WORKFORCE DEVELOPMENT

Sell from Strength:

Taking a Lesson from Sports

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usiness is like football. One player runs the ball. But it takes a team to score. Success for your business comes, not from the individual who makes the sale, but from the team effort that supports the win. And that team includes everyone in your business.

Support players must be good at their individual jobs. Highly successful sales teams include the smiling voice of the person answering the phone. The team includes the marketing materials that support the products and services. Your team includes a front end aimed at making the sale. And it includes a back end aimed at keeping it together through customer service and follow-up.

You are the business owner, and that makes you the coach. From the sidelines, you call the plays. You send in better players. You help your people be all they can be. You juggle the day-to-day to help your salespeople bring home the win. Figuring out what works and what doesn’t. Smoothing out the rough edges.

Practice.

So, how does a successful sales team perform? First, they look for opportunities to practice, practice, practice. Practice can take the form of a formal presentation that doesn’t yield a sale. It can be that casual conversation with a prospect over a cup of coffee to share information about needs and possible solutions. It can be the conversation with a co-worker that discusses obstacles to a sale – or the hot button that landed a sale. Whatever the form, it is important to be in front of a live person to discuss a company’s products and services. The goal is to receive important feedback.

Warm-up.

And then, there is the game. Take a lesson on what happens before the game. In football there’s always a warm-up period before the team takes its position on the field. Stretching. Running in place. Passing the ball to other players. For a salesperson, the warm-up includes doing the homework prior to sitting down with a prospect. Checking out a website; going over notes from a previous conversation; and anticipating possible obstacles the prospect might raise. The time spent preparing for the sales presentation is important - and it demonstrates preparedness.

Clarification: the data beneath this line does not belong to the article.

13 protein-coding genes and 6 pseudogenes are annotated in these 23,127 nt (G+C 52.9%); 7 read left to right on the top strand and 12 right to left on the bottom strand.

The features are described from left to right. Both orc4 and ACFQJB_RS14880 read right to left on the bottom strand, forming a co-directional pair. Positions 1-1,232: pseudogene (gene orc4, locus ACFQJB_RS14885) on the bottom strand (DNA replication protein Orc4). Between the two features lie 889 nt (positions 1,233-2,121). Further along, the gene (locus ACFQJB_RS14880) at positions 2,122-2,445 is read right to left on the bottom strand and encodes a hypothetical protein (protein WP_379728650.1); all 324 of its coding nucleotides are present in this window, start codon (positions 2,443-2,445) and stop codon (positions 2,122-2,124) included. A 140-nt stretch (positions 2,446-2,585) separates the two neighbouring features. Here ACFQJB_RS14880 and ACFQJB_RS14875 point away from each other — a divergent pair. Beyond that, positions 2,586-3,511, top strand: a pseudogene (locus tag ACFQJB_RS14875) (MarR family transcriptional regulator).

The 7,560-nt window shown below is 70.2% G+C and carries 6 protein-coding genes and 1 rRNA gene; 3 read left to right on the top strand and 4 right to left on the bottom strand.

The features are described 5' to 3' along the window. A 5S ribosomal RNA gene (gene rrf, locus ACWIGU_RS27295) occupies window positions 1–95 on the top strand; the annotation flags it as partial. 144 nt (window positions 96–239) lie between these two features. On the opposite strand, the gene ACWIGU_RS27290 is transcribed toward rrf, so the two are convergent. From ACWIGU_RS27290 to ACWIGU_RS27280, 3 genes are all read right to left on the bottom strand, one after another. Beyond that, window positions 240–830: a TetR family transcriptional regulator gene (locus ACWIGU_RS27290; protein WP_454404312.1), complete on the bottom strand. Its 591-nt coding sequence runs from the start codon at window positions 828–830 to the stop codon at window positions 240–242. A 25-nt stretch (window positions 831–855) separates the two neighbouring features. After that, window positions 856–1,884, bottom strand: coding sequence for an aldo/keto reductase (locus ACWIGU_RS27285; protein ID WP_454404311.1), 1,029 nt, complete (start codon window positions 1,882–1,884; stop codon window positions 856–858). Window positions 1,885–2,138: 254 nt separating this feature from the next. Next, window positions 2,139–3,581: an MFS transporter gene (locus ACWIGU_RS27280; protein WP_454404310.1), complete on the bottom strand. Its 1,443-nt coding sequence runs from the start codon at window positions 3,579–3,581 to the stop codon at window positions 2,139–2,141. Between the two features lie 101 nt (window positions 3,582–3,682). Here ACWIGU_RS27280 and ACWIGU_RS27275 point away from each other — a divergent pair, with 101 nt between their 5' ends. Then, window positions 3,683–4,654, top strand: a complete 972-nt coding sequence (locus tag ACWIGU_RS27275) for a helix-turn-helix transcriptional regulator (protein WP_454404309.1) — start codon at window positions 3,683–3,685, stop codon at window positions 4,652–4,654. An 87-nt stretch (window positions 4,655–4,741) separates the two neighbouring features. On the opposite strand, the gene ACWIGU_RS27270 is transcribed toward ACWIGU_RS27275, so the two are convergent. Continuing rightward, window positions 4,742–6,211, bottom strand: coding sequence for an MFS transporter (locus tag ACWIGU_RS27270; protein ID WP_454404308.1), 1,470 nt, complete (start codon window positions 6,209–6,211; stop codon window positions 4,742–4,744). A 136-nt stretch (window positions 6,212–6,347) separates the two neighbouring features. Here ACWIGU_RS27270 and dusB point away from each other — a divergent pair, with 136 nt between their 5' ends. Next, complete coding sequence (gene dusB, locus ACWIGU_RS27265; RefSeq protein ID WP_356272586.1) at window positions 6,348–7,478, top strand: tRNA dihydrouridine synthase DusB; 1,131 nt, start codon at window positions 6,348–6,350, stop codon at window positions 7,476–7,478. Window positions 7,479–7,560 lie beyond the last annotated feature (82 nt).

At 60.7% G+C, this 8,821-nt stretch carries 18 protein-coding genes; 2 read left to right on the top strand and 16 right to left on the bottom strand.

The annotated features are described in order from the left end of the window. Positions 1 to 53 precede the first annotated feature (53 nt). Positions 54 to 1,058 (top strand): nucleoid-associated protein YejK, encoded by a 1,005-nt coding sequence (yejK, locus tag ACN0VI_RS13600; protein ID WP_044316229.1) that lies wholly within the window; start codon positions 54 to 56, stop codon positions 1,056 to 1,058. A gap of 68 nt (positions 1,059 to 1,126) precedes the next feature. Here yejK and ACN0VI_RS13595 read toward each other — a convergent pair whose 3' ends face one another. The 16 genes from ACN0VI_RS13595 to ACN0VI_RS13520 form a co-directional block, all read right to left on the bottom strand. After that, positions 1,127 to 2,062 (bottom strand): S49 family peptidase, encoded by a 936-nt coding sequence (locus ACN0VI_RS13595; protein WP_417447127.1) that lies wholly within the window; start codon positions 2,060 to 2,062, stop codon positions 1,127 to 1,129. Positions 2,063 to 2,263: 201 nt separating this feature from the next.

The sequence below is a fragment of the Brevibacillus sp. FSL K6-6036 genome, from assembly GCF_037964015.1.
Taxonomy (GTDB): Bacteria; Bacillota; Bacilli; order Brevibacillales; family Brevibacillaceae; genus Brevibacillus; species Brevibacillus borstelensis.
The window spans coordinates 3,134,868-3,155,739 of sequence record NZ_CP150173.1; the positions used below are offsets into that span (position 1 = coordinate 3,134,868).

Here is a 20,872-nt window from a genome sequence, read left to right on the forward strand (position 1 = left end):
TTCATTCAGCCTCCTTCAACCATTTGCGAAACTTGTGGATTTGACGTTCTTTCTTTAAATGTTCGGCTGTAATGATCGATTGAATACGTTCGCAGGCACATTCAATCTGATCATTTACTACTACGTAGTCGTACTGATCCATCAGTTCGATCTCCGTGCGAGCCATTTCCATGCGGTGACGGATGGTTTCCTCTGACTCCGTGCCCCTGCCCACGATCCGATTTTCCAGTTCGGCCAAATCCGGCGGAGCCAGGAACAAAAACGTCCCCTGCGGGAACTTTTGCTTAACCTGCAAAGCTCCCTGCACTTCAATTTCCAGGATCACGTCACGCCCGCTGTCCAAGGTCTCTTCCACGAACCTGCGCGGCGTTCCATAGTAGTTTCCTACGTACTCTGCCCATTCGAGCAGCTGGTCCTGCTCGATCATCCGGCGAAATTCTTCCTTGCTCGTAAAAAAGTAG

Strategy.

Every winning team has a strategy. The team knows from hours of practice what strategies work in various play situations. So it is with sales. “People don’t care how much you know until they know how much you care” goes an old proverb. This is more important in today’s business climate than ever.

Listen.

The most important skill that a salesperson can develop is that of a good listener. Show you care by asking questions about the prospect’s needs, challenges and desired outcomes. Listen carefully, and let the prospect tell you what products and services they need to solve their most pressing concerns.

The Win.

We all want to win—it’s human nature. And, in business it’s imperative to win. The perfect win is when the customer gets their needs met at a fair price, the business makes a fair profit and the salesperson has earned a fair commission. But, the reality is, nobody wins all the time. Some days, salespeople are off their game. Some days, prospects are off theirs. Neither is paying attention. Whatever the reason, it is important that the salesperson make a fair assessment and take away lessons learned. This improves chances for future successes.

Salespeople owe it to themselves, their company and their prospect to do the homework prior to the presentation. It is simply good manners to listen, pay attention and be genuinely interested in the prospect. With practice, the wins become more frequent – but even an apparent loss can be turned into a win when a lesson is learned.

Football can teach us many lessons. The game shows how to put together a winning team to support the sales efforts in business. It is the coach’s job – to juggle, to cajole, to create a well-oiled team, and to win. The race for market share is won through persistence on the field of sales.

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Fort Smith, AR 72901
Office Phone:
479-653-1221

 Contact

BSavvy Magazine

Colleen Perry

  (479) 653-1221

Colleen@bsavvymagazine.com

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